Compared with two weeks ago, portions of eastern Australia look almost unrecognizable. Over 16 days, unprecedented amounts of rain flooded Queensland and New South Wales. Blue waters became muddy brown and homes turned into swamps. The flooding event forced thousands to evacuate and caused at least 20 deaths.
Australia’s Bureau of Meteorology said flood impacts were expected to continue through Thursday across southeast Queensland and New South Wales, as multiple flood warnings remain. Severe thunderstorms in Queensland are expected to move into the southwest region of the state by the weekend.
For many locations, the recent flooding was a once-in-a-lifetime event, as rainfall totals set records. Sydney had its wettest 16-day period on record, accumulating 24 inches from Feb. 22 to Wednesday. Rain filled creeks and rivers, which brought soil and mud to Sydney waterways.
Brisbane set a new three-day record, receiving 26 inches from Feb. 25 to Feb. 28. The probability of so much rainfall in Brisbane within 72 hours is just between 0.5 and 0.2 percent in any given year. Brisbane also set a new weekly rainfall record of 31 inches, the highest observed since records began in 1840.
The village of Dunoon received the second-highest daily rainfall ever recorded in New South Wales, at 30 inches in 24 hours on Feb. 28.
The small rural town of Doon Doon in New South Wales received 41 inches in 48 hours, which is calculated to be greater than a 1-in-1,000-year event (meaning there is only a 0.1 to 0.05 percent chance of it occurring in any given year).
In many regions, rivers also flowed out of their banks to record levels. The Wilsons River at Lismore reached 46.6 feet on Feb. 28 — eclipsing the previous record from 1954 by 6.5 feet.
Since November, the Bureau of Meteorology declared that the nation was under a La Niña weather pattern. La Niña, which is characterized by cooler waters in the central eastern tropical Pacific, can affect weather patterns around the world.
In eastern and northern Australia, La Niña typically results in above-average rainfall during winter and spring. In fact, the six wettest winter and spring periods in eastern Australia all occurred during La Niña years. Also during a La Niña, the average December-to-March rainfall in eastern Australia is 20 percent higher than the long-term average. The 2010-2011 devastating floods in Queensland took place during a La Niña.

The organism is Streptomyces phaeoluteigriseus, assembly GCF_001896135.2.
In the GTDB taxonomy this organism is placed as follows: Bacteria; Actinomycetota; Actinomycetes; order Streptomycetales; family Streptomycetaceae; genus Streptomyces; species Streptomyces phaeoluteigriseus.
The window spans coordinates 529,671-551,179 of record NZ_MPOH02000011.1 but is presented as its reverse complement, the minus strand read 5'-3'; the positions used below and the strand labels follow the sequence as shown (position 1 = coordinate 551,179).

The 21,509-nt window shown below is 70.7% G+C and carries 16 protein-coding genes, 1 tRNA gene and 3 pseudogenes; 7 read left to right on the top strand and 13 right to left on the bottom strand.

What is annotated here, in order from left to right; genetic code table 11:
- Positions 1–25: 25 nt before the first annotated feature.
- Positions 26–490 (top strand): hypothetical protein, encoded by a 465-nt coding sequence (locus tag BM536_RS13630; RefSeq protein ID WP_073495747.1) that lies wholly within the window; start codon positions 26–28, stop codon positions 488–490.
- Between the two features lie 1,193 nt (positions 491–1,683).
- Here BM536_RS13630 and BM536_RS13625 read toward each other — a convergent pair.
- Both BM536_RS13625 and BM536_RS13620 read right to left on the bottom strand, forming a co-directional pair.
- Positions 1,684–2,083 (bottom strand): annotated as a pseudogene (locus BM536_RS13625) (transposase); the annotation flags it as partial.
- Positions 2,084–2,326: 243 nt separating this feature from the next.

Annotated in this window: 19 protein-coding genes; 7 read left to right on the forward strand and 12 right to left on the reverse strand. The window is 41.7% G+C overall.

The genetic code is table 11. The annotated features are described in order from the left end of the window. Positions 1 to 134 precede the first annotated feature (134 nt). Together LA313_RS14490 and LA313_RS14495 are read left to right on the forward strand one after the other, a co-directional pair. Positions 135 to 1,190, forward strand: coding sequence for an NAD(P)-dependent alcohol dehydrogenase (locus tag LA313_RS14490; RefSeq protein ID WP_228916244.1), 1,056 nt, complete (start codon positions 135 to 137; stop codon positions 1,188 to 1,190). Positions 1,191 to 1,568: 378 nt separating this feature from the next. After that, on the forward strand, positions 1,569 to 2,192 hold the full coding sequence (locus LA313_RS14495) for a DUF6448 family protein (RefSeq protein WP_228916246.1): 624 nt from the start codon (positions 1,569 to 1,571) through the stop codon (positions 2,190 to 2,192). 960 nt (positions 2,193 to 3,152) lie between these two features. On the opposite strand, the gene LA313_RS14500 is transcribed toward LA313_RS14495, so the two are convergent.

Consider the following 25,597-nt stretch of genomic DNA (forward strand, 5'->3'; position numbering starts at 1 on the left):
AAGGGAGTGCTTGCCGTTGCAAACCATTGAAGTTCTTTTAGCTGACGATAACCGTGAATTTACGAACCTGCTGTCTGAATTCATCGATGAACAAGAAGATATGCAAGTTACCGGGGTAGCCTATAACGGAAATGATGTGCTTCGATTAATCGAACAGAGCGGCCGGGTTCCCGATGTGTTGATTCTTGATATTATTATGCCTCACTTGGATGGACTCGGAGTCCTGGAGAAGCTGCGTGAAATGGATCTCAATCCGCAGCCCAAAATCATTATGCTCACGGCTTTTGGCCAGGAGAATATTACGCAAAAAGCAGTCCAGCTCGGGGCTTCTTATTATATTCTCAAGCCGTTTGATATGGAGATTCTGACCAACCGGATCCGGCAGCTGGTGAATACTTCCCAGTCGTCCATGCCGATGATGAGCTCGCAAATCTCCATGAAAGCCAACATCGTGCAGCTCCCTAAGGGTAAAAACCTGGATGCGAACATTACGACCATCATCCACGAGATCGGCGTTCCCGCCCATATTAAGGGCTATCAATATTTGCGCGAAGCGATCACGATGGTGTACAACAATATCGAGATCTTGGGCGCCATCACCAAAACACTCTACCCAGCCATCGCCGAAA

However, the region isn’t just affected by La Niña at the moment, said Chiara Holgate, a postdoctoral research fellow with the Australian National University and ARC Centre of Excellence for Climate Extremes.
Another climate oscillation known as the Southern Annular Mode (SAM) can also affect rainfall in southern Australia. SAM refers to the north and south movements of westerly winds in the Southern Ocean, circling Antarctica. Changes in the position of the wind belt can affect the strength and location of cold fronts and storm systems at mid-latitudes, according to the Bureau of Meteorology.
During Australia’s summer, a positive SAM — as currently stands — can result in more easterly winds bringing moist air from the Tasman Sea towards southern Australia. As the winds hit the coast, the moisture can fall as rain.
“Australia is most impacted by the combination of La Niña with the positive phase of the Southern Annular Mode (SAM). This combination is happening right now,” wrote Holgate in an email. “When La Niña and positive SAM team up, they reinforce each other’s role to funnel large quantities of moisture from the Pacific Ocean into eastern Australia, where it can form rain more easily than usual.”
Over the past five months, eastern Australia has experienced a series of intense rainfall events. November marked Australia’s rainiest November since records began in 1900, with the national average 135 percent above the long-term average.
While La Niña and SAM are natural phenomena, researchers say climate change can still play a role in the extreme flooding. As global temperatures rise and the atmosphere warms, water molecules more readily evaporate and enter the vapor phase — making water more available for storms to draw from.
“Our climate and streamflow are highly variable, with many different drivers of this variability including the El Nino and La Nina cycle. The effects of climate change will be superimposed on this natural variability,” wrote Francis Chiew, a senior hydrologist at Australia’s Commonwealth Scientific and Industrial Research Organization, in media release.
Chiew said determining how much of this instance of extreme flooding can be attributed to climate change will take more time to analyze, considering there are a number of other factors that can exacerbate rainfall and flooding. However, he stated that “we know that under a warmer climate, flood risk in general is likely to increase.”